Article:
Vanilla GraphQL With NodeJS And PostgreSQL: Session & Authorization

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Hello, everyone! 2021 finally came and I hope you all had a wonderful holiday (it’s weird to say that during this crazy time, I know). In the first post of 2021, let’s continue what we left off of this mini-series. In the previous post, we have gone through a long long journey to rewrite our app to use PostgreSQL. Today, we will get introduced to session management and also have some fun with authorization (i.e. user roles).

For those who missed out my previous posts, or want to jump to the next ones, please use the links below:

  1. Setting Up Application
  2. Refactoring
  3. Adding Database
  4. Session & Authorization (this post)
  5. Rewrite Schema Definition (TBA)

Now, let’s get started!

Preparation

As usual, if you came from my previous code, then you likely have everything set up. In case you didn’t, you can clone my Github repository and check out the right branch as follows:

git clone https://github.com/ChunML/vanilla-graphql
cd vanilla-graphql
git checkout 3-adding-database
yarn

After that, let’s use docker-compose to fire up PostgreSQL as well as adminer. For more detailed instructions, please check my previous post: Adding Database.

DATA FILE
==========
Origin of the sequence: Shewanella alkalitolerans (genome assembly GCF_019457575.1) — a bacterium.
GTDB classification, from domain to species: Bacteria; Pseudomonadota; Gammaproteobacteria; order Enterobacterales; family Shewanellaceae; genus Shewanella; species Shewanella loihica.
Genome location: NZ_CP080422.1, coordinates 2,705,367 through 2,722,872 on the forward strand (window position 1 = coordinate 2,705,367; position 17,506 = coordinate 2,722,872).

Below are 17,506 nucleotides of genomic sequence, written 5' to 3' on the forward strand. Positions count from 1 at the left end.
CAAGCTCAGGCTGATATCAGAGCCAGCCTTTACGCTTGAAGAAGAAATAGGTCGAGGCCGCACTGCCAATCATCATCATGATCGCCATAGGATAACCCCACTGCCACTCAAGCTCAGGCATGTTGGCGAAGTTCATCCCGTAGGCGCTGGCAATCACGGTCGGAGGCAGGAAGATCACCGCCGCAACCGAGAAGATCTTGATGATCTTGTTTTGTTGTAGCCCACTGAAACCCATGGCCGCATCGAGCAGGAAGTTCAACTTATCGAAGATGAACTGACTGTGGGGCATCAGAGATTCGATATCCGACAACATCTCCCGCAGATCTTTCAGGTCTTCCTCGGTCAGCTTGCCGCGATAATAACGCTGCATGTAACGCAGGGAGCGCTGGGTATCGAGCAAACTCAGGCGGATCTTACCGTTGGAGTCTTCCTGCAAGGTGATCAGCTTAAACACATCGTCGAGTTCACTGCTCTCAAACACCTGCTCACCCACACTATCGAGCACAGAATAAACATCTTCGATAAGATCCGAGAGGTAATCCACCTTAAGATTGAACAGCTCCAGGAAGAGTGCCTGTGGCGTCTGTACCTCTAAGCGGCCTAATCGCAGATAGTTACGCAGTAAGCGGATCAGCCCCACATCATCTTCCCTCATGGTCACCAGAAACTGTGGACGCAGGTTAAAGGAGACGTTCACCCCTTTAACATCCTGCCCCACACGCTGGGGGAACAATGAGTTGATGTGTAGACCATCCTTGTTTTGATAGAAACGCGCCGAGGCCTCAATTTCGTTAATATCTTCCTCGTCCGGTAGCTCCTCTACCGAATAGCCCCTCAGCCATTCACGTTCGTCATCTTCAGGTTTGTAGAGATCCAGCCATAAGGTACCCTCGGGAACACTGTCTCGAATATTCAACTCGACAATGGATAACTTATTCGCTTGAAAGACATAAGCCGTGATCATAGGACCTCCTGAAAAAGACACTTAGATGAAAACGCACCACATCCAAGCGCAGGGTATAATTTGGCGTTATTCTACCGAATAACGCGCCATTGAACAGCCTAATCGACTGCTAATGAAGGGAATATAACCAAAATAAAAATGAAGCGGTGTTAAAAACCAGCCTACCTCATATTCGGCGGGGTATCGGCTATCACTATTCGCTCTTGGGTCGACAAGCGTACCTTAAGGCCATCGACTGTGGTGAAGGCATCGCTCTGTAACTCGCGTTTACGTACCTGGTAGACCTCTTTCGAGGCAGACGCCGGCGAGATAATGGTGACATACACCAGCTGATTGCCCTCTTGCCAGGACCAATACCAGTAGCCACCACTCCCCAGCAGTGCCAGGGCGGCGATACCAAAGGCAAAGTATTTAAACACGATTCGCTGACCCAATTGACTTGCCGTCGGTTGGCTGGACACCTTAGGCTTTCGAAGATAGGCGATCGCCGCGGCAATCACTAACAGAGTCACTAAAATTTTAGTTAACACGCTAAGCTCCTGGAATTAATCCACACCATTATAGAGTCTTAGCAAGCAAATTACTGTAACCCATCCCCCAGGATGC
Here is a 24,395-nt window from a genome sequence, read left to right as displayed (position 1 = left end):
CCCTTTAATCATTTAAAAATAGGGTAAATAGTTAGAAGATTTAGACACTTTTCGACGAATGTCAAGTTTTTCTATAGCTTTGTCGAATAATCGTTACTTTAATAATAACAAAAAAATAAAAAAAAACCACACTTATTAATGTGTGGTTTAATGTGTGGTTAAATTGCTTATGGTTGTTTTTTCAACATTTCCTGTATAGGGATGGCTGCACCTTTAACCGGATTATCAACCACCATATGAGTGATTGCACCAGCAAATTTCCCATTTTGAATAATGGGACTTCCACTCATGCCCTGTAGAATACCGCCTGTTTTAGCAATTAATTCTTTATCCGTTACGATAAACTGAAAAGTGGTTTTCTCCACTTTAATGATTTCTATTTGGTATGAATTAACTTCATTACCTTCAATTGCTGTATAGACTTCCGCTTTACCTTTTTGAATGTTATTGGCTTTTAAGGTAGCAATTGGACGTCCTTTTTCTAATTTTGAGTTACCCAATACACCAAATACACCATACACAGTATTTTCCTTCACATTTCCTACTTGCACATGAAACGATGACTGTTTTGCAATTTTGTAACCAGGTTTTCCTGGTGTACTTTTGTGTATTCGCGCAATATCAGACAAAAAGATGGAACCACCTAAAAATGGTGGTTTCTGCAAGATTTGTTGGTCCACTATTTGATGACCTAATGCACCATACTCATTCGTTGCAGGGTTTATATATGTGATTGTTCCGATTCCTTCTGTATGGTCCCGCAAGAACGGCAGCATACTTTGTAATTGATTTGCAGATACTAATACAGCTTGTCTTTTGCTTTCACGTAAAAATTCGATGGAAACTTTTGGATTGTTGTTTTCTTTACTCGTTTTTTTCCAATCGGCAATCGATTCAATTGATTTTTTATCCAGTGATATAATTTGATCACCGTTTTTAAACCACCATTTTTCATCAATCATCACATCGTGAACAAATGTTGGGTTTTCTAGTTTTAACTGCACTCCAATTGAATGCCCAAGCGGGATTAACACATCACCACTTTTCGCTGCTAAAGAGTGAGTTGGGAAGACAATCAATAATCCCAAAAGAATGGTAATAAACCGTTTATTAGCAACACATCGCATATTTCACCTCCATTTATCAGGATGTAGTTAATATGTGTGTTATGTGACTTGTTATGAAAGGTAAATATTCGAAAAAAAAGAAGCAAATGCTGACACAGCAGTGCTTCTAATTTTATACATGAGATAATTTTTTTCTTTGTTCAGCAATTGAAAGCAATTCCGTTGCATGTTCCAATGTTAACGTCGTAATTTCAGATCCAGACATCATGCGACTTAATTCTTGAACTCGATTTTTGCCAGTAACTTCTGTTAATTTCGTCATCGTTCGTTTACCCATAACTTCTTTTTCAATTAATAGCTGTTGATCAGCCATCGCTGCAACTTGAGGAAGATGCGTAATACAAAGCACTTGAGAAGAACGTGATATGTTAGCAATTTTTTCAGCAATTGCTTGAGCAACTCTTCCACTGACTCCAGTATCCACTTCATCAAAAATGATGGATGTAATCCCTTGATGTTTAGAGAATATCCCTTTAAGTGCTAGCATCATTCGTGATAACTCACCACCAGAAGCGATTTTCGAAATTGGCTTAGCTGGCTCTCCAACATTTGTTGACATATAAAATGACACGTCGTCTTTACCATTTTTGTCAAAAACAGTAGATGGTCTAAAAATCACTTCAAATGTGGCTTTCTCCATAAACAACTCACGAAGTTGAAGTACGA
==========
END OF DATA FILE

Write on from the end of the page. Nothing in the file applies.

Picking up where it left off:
docker-compose up -d

Finally, let’s start our application server:

yarn start

If nodemon complained about not being able to find index.js, just hit Ctrl+C and run yarn start again, it should work properly. All right, let’s rock and roll.

Adding User Roles

Let’s start off with an easy task: adding user roles. We will need it for authorization later on in this post. By the way, if you’re still confused between authentication and authorization (like I used to), here’s a quick tip to remember:

  • authentication: to verify whether someone is a user or not (happens when you log in)
  • authorization: to determine whether someone has the privilege to access a specific resource

For simplicity’s sake, there are some privileges we don’t want to give out to random users but just a few possess (we call them administrators), such as accessing other user’s information, deactivate other users, etc. So, what we need is to specify whether a use is an administrator or not.

So, we will need to alter the users table. Let’s add a column of type boolean named is_admin with a default value of false. Open ./src/index.ts and modify the SQL query to create users table as follows:

  await db.runQuery(
    `CREATE TABLE IF NOT EXISTS users (
    id serial PRIMARY KEY,
    username VARCHAR(50) UNIQUE NOT NULL,
    password VARCHAR(255) NOT NULL,
    is_admin BOOLEAN DEFAULT FALSE,          // new
    created_at TIMESTAMP NOT NULL,
    last_login TIMESTAMP NOT NULL
  )`,
    []
  );

We also need to add the new attribute to the UserEntity class.

/* eslint-disable camelcase */
export default class UserEntity {
  id: string;

  username: string;

  password: string;

  created_at: Date;

  last_login: Date;

  is_admin: boolean;    // new
}

Save both files then head to http://localhost:8000 to access adminer. From there, let’s delete users table (we could just alter the existing table, but that would be kind of tedious so let’s just re-create the whole table).

Fig 1: delete old users table

Then, we have to restart the server. After that, we will see the new users table with is_admin column:

Fig 2: users table with is_admin column